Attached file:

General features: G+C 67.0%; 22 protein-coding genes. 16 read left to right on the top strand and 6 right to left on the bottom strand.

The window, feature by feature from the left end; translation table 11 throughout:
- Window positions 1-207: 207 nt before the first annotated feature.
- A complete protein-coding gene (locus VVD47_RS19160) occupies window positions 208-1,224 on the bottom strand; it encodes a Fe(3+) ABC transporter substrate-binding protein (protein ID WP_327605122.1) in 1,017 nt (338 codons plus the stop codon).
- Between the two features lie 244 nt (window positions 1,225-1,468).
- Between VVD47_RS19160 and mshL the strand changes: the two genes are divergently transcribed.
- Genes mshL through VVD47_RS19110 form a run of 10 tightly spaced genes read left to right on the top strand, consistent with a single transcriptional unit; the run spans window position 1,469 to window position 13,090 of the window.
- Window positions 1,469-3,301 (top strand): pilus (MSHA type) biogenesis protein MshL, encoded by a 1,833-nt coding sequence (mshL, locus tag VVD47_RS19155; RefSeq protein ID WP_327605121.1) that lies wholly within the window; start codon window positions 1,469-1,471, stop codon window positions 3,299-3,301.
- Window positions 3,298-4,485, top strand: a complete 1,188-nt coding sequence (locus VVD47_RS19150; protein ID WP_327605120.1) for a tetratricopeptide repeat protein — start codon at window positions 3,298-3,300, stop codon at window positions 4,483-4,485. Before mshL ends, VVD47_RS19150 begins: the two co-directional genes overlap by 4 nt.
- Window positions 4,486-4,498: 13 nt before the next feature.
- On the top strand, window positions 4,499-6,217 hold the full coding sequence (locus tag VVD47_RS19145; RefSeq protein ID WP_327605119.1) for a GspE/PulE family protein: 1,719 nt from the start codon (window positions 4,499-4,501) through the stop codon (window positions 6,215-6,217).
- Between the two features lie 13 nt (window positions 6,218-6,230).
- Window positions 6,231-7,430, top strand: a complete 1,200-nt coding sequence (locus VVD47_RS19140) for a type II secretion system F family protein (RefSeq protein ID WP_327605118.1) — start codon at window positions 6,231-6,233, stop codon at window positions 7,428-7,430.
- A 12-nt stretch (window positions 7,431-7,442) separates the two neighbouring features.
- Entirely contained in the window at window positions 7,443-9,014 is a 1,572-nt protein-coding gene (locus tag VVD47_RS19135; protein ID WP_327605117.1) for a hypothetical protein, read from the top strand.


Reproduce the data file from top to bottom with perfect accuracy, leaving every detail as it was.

General features: G+C 67.0%; 22 protein-coding genes. 16 read left to right on the top strand and 6 right to left on the bottom strand.

The window, feature by feature from the left end; translation table 11 throughout:
- Window positions 1-207: 207 nt before the first annotated feature.
- A complete protein-coding gene (locus VVD47_RS19160) occupies window positions 208-1,224 on the bottom strand; it encodes a Fe(3+) ABC transporter substrate-binding protein (protein ID WP_327605122.1) in 1,017 nt (338 codons plus the stop codon).
- Between the two features lie 244 nt (window positions 1,225-1,468).
- Between VVD47_RS19160 and mshL the strand changes: the two genes are divergently transcribed.
- Genes mshL through VVD47_RS19110 form a run of 10 tightly spaced genes read left to right on the top strand, consistent with a single transcriptional unit; the run spans window position 1,469 to window position 13,090 of the window.
- Window positions 1,469-3,301 (top strand): pilus (MSHA type) biogenesis protein MshL, encoded by a 1,833-nt coding sequence (mshL, locus tag VVD47_RS19155; RefSeq protein ID WP_327605121.1) that lies wholly within the window; start codon window positions 1,469-1,471, stop codon window positions 3,299-3,301.
- Window positions 3,298-4,485, top strand: a complete 1,188-nt coding sequence (locus VVD47_RS19150; protein ID WP_327605120.1) for a tetratricopeptide repeat protein — start codon at window positions 3,298-3,300, stop codon at window positions 4,483-4,485. Before mshL ends, VVD47_RS19150 begins: the two co-directional genes overlap by 4 nt.
- Window positions 4,486-4,498: 13 nt before the next feature.
- On the top strand, window positions 4,499-6,217 hold the full coding sequence (locus tag VVD47_RS19145; RefSeq protein ID WP_327605119.1) for a GspE/PulE family protein: 1,719 nt from the start codon (window positions 4,499-4,501) through the stop codon (window positions 6,215-6,217).
- Between the two features lie 13 nt (window positions 6,218-6,230).
- Window positions 6,231-7,430, top strand: a complete 1,200-nt coding sequence (locus VVD47_RS19140) for a type II secretion system F family protein (RefSeq protein ID WP_327605118.1) — start codon at window positions 6,231-6,233, stop codon at window positions 7,428-7,430.
- A 12-nt stretch (window positions 7,431-7,442) separates the two neighbouring features.
- Entirely contained in the window at window positions 7,443-9,014 is a 1,572-nt protein-coding gene (locus tag VVD47_RS19135; protein ID WP_327605117.1) for a hypothetical protein, read from the top strand.